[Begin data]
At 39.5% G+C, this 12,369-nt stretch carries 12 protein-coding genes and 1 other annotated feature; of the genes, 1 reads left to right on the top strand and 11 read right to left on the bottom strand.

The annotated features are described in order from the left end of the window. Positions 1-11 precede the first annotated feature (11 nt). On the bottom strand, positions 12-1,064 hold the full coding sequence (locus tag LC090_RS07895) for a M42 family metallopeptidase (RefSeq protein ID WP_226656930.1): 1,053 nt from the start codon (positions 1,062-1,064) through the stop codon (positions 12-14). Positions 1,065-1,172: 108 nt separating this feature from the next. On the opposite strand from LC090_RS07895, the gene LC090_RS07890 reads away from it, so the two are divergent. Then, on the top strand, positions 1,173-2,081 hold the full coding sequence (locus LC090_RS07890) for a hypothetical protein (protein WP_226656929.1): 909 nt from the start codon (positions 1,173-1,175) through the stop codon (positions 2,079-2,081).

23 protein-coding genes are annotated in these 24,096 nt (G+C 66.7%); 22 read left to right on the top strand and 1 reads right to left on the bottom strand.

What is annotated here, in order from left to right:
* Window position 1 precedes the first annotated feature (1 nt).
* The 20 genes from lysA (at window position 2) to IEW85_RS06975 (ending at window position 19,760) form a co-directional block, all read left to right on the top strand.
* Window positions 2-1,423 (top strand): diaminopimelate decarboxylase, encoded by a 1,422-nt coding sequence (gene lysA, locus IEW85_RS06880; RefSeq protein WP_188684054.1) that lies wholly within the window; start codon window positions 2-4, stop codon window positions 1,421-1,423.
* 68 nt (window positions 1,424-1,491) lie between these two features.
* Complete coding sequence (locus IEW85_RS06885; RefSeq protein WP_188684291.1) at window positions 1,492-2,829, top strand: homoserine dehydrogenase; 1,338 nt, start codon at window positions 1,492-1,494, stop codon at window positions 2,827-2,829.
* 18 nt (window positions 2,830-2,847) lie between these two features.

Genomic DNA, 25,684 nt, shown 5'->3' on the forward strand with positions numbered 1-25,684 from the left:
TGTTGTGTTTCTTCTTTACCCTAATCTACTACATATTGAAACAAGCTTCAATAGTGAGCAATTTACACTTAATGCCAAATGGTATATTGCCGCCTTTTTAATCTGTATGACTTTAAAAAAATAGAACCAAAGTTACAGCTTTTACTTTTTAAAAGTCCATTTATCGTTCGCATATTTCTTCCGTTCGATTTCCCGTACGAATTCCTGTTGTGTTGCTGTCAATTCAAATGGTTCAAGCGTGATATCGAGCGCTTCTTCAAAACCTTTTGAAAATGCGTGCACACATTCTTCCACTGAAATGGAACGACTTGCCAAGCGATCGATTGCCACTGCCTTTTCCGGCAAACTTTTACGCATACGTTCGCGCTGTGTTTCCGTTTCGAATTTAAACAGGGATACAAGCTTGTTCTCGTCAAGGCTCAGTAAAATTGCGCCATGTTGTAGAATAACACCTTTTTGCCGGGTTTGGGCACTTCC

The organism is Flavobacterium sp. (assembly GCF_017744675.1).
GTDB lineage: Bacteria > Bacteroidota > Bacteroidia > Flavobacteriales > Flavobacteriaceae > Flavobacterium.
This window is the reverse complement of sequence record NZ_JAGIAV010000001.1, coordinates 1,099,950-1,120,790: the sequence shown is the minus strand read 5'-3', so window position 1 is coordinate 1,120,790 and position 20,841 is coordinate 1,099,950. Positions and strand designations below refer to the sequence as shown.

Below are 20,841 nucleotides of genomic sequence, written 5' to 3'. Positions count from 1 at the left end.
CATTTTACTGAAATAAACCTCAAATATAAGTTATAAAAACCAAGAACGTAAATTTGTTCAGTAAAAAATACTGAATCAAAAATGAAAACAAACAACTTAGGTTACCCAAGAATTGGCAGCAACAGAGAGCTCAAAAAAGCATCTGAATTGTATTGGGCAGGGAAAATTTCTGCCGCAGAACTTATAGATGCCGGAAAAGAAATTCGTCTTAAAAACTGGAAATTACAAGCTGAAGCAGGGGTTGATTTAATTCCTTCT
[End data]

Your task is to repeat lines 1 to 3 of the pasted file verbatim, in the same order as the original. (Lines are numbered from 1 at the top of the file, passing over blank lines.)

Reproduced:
At 39.5% G+C, this 12,369-nt stretch carries 12 protein-coding genes and 1 other annotated feature; of the genes, 1 reads left to right on the top strand and 11 read right to left on the bottom strand.

The annotated features are described in order from the left end of the window. Positions 1-11 precede the first annotated feature (11 nt). On the bottom strand, positions 12-1,064 hold the full coding sequence (locus tag LC090_RS07895) for a M42 family metallopeptidase (RefSeq protein ID WP_226656930.1): 1,053 nt from the start codon (positions 1,062-1,064) through the stop codon (positions 12-14). Positions 1,065-1,172: 108 nt separating this feature from the next. On the opposite strand from LC090_RS07895, the gene LC090_RS07890 reads away from it, so the two are divergent. Then, on the top strand, positions 1,173-2,081 hold the full coding sequence (locus LC090_RS07890) for a hypothetical protein (protein WP_226656929.1): 909 nt from the start codon (positions 1,173-1,175) through the stop codon (positions 2,079-2,081).

23 protein-coding genes are annotated in these 24,096 nt (G+C 66.7%); 22 read left to right on the top strand and 1 reads right to left on the bottom strand.